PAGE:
NB: Are there any plans to change the make up or chemical products used in production to make your tyres legal ?
 Obviously not. All components of our tyres have been developed to try to give the end user the best possible product.

We do not believe we should change anything because we consider our tyres to be completely legal. If there are people who, for the sake of being different from other brands, simple misunderstanding or for any other reason, consider our tyres to be illegal, maybe these people should provide an explanation or say what needs to change and why.

All the ProCircuit team are proud to be different, to have been capable of developing a product unlike any other because we know that this is the way to innovate and we will continue in the same direction. Continue dreaming about doing something different and that one day our tyres are the best tyres in the world.

NB: According to some rumours another tyre brand also tested positive but were not declared illegal, any thoughts on that ?
 If you believe that finding VOC compounds means that the tyre has been treated with additives, it would be logical that all tyres that gave some reading should be disqualified.

Obviously that is not the case and there are only two possible reasons:

1. Everyone talks of “magic” additives that make any bad tyre better than all the others. But the reality is that nobody knows exactly what they are talking about or how to detect it. At the end they use a machine that nobody really knows how it works and decide that anything not the same as the powerful American brands or brands of their own country is illegal. In my opinion, this is without any objective or scientific criteria.

2. They have something against our brand because from the beginning our brand has always been accused of using substances that are banned, illegal, toxic or dangerous and our pilots of playing dirty and cheating. In our opinion the performance of our tyres and results obtained (European Champion A, European Champion B, Montpelier GP 2012, Spanish National Championship 2011, French National Championship 2011, Bitty Contest 2011, among others) may have surprised some people and instead of recognizing their defeats, they prefer to accuse us without knowing all the effort and the work put in to get where we are.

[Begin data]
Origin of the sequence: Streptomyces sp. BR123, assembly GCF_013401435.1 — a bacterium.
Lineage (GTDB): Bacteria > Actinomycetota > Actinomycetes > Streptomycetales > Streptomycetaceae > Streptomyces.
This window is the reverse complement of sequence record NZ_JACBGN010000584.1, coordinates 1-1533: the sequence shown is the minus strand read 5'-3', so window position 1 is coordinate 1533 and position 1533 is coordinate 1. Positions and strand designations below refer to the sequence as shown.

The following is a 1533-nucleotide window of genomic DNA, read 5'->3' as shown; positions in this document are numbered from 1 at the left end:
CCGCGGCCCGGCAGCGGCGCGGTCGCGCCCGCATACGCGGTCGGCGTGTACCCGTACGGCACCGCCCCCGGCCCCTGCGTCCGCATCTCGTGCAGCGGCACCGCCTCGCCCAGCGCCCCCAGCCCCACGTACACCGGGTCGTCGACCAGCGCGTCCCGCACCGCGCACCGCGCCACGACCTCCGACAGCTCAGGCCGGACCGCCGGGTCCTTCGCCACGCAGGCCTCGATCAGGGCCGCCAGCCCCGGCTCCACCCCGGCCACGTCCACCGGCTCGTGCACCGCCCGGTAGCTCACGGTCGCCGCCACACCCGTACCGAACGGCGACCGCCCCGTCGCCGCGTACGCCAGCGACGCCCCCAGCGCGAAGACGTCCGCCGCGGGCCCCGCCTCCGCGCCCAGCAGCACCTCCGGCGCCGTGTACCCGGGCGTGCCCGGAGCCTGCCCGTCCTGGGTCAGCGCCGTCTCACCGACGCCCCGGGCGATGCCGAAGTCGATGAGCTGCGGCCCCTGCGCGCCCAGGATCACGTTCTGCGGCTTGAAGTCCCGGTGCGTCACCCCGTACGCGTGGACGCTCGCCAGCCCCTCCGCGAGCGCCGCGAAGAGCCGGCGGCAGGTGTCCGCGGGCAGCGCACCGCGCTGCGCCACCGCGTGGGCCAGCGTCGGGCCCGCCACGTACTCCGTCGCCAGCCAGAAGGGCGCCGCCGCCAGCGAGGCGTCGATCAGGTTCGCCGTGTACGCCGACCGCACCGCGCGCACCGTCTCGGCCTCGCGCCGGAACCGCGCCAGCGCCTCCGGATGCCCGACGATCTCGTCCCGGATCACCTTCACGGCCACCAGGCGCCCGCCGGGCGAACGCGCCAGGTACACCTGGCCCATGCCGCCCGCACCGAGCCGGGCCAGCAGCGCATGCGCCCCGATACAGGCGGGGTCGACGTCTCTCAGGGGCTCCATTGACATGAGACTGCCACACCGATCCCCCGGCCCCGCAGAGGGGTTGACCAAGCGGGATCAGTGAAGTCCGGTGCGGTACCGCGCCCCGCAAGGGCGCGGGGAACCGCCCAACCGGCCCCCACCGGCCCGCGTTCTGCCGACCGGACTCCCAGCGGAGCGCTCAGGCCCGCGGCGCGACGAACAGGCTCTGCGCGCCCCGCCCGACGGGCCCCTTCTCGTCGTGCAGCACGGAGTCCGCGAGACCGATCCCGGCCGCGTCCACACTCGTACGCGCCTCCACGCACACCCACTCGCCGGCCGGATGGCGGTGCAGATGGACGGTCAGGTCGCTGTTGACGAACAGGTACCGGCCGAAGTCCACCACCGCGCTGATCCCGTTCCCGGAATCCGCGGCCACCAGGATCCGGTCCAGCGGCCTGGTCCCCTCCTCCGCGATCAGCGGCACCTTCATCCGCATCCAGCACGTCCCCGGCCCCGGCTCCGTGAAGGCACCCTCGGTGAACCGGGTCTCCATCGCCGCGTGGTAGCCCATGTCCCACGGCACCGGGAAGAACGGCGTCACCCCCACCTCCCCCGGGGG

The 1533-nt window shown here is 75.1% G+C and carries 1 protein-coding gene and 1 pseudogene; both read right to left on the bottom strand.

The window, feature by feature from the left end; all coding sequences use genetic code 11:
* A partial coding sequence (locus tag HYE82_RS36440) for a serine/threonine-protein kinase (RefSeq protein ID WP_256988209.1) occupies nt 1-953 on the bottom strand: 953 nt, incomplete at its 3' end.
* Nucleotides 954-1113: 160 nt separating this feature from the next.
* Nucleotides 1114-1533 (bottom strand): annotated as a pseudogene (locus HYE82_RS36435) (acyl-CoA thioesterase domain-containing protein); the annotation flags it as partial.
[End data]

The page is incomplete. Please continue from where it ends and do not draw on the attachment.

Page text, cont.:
NB: Final thoughts and comments ?
 From all the ProCircuit family (and I speak on behalf of all Modelix employees and all our team drivers) I would just like to say that we hope this interview will help to clarify the whole issue and to demonstrate once and for all that being different from the others should be a virtue not a defect.

I would also like to say that we will continue to work even harder than we have done in recent years to achieve our dream of one day being the best tyre manufacturers in the world. And we hope that all the fans of this hobby will give us a chance to prove our tyres and then decide.

Referring to the case of the German Federation, we have tried talking to them but so far we have not received any Official response. I would like to say that we will continue defending our innocence (by judicial means if necessary) until we obtain a correction and official public apology.

We’d also like to thank NeoBuggy for the chance to do this interview.